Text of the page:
WW has learned that the top prosecutor at the Oregon Department of Justice is out, following media reports of his controversial tactics, especially in the investigation into whether four Oregon Department of Energy Department employees steered a $60,000 subcontract to a company owned by Cylvia Hayes, the companion of Gov. John Kitzhaber.
Sean Riddell, who until today was the chief of the DOJ's criminal justice division, will take time off and rejoin the agency later this summer in a yet-to-be defined position.
Riddell joined the agency from the Multnomah County District Attorney's office in July 2009, shortly after the Department of Justice completed its troubled investigation of Portland Mayor Sam Adams.
Riddell, a hard-charging Marine Corps reserve officer and former gang
prosecutor, led the Energy Department investigation. Lawyers for former
Energy Department director Mark Long,
whose handling of the Hayes subcontract was a primary focus of the
investigation, made a major issue out of how Riddell conducted the
probe, criticizing him harshly in letters to then—Gov. Ted Kulongoski, AG Kroger and most recently, in a complaint to the Oregon State Bar.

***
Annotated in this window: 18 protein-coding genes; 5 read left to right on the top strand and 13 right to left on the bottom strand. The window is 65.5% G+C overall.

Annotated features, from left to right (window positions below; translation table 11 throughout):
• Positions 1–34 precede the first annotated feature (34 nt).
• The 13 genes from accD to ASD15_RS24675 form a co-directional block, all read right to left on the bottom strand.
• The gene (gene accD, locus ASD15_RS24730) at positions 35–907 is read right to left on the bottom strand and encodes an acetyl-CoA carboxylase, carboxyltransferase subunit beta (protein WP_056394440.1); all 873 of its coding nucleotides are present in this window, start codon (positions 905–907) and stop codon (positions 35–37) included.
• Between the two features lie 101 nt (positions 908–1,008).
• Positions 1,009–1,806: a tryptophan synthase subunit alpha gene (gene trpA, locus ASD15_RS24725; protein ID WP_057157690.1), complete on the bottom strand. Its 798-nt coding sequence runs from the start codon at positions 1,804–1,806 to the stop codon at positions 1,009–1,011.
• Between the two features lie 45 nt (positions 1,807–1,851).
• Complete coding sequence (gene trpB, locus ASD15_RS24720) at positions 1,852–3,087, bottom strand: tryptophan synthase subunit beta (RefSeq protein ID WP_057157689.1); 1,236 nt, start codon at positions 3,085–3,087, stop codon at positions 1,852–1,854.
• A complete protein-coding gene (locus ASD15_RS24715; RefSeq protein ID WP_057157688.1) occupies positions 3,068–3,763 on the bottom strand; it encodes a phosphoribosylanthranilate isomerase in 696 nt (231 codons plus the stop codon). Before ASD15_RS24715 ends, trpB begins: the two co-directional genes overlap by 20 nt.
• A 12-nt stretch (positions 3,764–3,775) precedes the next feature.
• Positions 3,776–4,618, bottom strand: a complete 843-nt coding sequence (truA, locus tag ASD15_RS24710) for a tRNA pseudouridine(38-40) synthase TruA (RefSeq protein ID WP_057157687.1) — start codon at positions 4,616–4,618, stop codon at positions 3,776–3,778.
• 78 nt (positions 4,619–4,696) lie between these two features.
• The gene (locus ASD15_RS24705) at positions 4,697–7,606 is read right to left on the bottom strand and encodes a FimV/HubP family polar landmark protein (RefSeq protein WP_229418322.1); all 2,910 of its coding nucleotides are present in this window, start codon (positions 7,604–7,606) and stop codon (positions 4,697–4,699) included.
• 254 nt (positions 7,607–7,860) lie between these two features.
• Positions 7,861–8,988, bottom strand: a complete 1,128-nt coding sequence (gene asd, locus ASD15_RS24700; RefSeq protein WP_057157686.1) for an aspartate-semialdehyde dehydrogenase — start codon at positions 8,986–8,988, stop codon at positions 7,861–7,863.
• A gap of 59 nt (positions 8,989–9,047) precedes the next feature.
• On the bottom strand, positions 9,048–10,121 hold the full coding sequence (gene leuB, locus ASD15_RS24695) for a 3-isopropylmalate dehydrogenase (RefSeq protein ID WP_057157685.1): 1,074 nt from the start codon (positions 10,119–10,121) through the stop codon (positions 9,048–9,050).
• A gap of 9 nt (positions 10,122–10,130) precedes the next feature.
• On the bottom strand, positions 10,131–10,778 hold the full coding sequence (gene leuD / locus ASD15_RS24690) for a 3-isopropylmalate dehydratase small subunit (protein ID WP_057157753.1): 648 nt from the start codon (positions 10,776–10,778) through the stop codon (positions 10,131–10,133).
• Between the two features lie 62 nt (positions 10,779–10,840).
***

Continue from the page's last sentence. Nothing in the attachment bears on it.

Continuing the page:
"Mr. Riddell repeatedly and unequivocally lied to witnesses and coerced and intimidated them in order to deceive those witnesses into making statements that Mr. Riddell could then use to make unfounded charges against the targets of his investigation," says the complaint, filed by Bill Gary and Dave Frohnmayer, attorneys for Long, who was the primary target of the investigation.
"Defense counsel has made allegations of ethical improprieties during the course of the investigation," Kroger's spokesman Tony Green said in a statement on June 1. "We conducted a thorough internal review and have concluded that the allegations are baseless. We stand by the integrity of the investigation."
Riddell also came under fire from the Oregonian recently for his role in a controversial investigation into then-Umatilla District Attorney Dean Gushwa's conduct.
But today came the news that Riddell is stepping down. Here's the explanation his boss gave: